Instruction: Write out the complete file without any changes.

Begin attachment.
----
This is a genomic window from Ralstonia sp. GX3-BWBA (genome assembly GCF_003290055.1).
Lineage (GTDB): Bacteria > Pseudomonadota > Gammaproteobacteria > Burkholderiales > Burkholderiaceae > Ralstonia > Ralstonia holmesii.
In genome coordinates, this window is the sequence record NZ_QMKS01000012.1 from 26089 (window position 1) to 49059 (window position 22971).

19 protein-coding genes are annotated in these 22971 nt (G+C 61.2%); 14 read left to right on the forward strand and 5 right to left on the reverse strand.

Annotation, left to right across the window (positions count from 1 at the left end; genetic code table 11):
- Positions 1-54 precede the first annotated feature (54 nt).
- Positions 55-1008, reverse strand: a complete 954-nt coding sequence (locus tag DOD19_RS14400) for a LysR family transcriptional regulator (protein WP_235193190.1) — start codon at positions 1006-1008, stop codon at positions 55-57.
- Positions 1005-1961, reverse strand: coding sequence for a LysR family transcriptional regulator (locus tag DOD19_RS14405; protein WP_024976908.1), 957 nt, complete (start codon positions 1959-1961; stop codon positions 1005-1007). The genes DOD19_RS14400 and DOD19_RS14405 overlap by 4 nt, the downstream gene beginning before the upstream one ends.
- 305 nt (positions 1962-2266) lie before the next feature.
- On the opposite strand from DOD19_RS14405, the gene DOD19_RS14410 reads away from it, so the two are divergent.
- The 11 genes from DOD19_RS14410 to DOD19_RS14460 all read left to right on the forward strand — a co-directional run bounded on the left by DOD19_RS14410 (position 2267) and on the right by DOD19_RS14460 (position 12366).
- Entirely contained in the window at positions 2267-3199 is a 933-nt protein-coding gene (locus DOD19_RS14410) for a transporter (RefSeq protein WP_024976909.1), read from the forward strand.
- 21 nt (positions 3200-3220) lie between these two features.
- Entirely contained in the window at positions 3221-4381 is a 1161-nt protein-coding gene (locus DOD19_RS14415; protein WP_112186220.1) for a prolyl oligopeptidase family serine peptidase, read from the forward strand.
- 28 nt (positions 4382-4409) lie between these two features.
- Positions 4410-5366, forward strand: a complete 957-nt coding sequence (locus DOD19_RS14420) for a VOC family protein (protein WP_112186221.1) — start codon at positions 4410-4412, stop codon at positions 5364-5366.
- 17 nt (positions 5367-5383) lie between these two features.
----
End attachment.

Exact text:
This is a genomic window from Ralstonia sp. GX3-BWBA (genome assembly GCF_003290055.1).
Lineage (GTDB): Bacteria > Pseudomonadota > Gammaproteobacteria > Burkholderiales > Burkholderiaceae > Ralstonia > Ralstonia holmesii.
In genome coordinates, this window is the sequence record NZ_QMKS01000012.1 from 26089 (window position 1) to 49059 (window position 22971).

19 protein-coding genes are annotated in these 22971 nt (G+C 61.2%); 14 read left to right on the forward strand and 5 right to left on the reverse strand.

Annotation, left to right across the window (positions count from 1 at the left end; genetic code table 11):
- Positions 1-54 precede the first annotated feature (54 nt).
- Positions 55-1008, reverse strand: a complete 954-nt coding sequence (locus tag DOD19_RS14400) for a LysR family transcriptional regulator (protein WP_235193190.1) — start codon at positions 1006-1008, stop codon at positions 55-57.
- Positions 1005-1961, reverse strand: coding sequence for a LysR family transcriptional regulator (locus tag DOD19_RS14405; protein WP_024976908.1), 957 nt, complete (start codon positions 1959-1961; stop codon positions 1005-1007). The genes DOD19_RS14400 and DOD19_RS14405 overlap by 4 nt, the downstream gene beginning before the upstream one ends.
- 305 nt (positions 1962-2266) lie before the next feature.
- On the opposite strand from DOD19_RS14405, the gene DOD19_RS14410 reads away from it, so the two are divergent.
- The 11 genes from DOD19_RS14410 to DOD19_RS14460 all read left to right on the forward strand — a co-directional run bounded on the left by DOD19_RS14410 (position 2267) and on the right by DOD19_RS14460 (position 12366).
- Entirely contained in the window at positions 2267-3199 is a 933-nt protein-coding gene (locus DOD19_RS14410) for a transporter (RefSeq protein WP_024976909.1), read from the forward strand.
- 21 nt (positions 3200-3220) lie between these two features.
- Entirely contained in the window at positions 3221-4381 is a 1161-nt protein-coding gene (locus DOD19_RS14415; protein WP_112186220.1) for a prolyl oligopeptidase family serine peptidase, read from the forward strand.
- 28 nt (positions 4382-4409) lie between these two features.
- Positions 4410-5366, forward strand: a complete 957-nt coding sequence (locus DOD19_RS14420) for a VOC family protein (protein WP_112186221.1) — start codon at positions 4410-4412, stop codon at positions 5364-5366.
- 17 nt (positions 5367-5383) lie between these two features.